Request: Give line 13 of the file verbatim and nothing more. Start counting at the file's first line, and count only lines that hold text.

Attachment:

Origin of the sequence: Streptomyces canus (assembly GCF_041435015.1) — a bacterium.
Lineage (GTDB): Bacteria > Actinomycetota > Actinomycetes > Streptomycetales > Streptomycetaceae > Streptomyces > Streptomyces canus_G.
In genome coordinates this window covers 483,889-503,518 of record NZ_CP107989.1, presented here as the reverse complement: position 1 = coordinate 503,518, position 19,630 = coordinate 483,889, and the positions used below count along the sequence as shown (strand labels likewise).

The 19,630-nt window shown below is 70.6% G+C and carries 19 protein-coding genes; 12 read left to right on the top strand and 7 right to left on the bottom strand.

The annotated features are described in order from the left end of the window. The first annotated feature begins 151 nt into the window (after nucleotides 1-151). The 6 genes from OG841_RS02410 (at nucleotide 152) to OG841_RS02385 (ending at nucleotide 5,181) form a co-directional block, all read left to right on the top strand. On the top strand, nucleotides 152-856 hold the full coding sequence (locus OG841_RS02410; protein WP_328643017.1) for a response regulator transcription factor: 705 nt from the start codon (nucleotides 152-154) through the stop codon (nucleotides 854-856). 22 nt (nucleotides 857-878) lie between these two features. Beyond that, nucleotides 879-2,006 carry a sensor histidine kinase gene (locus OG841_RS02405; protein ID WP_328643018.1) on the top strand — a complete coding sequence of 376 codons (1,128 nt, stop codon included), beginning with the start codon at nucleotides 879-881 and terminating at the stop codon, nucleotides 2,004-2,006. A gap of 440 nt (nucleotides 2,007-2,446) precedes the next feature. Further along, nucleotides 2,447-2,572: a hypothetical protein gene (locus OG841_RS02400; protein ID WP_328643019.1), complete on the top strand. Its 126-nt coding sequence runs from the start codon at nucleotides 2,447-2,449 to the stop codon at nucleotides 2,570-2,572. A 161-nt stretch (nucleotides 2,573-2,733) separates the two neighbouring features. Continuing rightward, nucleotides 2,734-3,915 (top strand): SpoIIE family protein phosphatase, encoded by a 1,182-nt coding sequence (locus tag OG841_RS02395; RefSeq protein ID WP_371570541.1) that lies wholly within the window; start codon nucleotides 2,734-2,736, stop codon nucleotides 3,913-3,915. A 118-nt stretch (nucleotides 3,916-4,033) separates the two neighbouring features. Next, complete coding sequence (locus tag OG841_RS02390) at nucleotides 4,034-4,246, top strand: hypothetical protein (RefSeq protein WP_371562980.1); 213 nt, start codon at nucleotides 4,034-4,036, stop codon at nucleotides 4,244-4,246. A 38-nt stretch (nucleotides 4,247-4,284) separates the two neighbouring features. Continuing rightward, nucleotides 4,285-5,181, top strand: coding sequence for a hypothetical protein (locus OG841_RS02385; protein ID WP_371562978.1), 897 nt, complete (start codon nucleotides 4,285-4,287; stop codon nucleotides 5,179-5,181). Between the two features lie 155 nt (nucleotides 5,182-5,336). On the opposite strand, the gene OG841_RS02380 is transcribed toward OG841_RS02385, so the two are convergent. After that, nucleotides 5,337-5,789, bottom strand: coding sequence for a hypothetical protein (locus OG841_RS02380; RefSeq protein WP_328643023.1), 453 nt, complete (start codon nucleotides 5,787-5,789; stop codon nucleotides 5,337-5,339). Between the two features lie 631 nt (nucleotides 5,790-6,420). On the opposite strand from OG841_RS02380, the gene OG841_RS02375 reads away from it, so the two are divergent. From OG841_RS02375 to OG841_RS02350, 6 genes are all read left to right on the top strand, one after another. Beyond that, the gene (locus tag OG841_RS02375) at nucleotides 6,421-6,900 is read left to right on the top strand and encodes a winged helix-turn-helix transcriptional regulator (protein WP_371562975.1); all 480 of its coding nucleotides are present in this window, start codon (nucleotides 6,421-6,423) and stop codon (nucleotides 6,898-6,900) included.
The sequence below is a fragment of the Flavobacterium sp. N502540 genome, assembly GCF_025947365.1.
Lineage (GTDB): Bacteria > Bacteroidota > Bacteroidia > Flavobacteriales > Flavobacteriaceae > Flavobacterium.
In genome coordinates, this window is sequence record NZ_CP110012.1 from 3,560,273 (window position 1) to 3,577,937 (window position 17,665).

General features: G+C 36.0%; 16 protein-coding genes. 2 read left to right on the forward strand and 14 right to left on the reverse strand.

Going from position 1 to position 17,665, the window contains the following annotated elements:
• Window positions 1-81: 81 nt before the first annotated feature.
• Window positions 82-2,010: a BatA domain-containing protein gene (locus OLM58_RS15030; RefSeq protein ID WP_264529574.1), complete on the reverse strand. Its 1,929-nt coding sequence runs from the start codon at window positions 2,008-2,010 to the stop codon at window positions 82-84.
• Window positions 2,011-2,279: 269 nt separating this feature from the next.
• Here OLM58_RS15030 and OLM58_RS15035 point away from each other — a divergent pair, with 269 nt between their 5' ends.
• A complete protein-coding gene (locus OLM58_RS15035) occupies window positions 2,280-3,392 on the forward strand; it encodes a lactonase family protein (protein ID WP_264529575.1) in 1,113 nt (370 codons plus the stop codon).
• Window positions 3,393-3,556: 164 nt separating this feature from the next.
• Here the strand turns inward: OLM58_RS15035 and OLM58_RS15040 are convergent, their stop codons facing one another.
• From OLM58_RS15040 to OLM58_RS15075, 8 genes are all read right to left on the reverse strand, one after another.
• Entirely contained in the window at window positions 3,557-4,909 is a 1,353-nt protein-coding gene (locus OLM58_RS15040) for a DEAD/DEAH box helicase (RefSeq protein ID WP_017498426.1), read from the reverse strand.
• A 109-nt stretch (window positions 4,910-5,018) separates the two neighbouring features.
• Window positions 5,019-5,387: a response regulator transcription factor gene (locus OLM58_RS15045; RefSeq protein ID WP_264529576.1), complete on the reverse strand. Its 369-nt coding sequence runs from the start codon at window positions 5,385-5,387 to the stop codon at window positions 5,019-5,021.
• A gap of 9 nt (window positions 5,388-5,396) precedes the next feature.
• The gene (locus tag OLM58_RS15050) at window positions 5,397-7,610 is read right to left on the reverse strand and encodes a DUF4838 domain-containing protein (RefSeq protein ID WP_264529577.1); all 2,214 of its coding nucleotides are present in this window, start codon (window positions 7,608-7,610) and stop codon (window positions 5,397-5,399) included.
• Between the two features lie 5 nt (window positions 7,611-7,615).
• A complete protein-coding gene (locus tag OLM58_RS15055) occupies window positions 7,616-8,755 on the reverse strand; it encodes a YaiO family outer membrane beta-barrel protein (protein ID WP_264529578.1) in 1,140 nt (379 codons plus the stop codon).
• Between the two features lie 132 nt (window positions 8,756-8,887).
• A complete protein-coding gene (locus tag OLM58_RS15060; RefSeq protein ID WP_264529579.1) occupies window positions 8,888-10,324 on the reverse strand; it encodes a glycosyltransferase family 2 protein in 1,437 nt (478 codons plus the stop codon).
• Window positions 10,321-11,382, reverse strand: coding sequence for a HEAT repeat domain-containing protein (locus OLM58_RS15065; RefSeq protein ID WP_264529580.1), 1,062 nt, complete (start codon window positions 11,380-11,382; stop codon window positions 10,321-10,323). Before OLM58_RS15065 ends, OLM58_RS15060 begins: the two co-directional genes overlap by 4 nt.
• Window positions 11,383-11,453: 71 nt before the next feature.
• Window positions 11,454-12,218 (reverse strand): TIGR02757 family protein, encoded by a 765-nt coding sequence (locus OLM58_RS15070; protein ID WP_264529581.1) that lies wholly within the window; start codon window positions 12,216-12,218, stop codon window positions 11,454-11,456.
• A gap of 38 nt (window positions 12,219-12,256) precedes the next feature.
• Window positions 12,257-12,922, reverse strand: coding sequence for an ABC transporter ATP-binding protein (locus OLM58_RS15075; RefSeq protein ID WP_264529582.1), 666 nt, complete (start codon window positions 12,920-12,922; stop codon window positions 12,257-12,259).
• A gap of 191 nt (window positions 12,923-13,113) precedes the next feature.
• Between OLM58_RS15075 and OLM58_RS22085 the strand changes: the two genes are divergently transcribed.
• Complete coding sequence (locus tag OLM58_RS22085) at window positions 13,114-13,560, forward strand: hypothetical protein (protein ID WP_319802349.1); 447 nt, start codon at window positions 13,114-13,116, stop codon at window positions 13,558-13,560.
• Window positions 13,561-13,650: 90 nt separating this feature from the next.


• Window positions 2,011-2,279: 269 nt separating this feature from the next.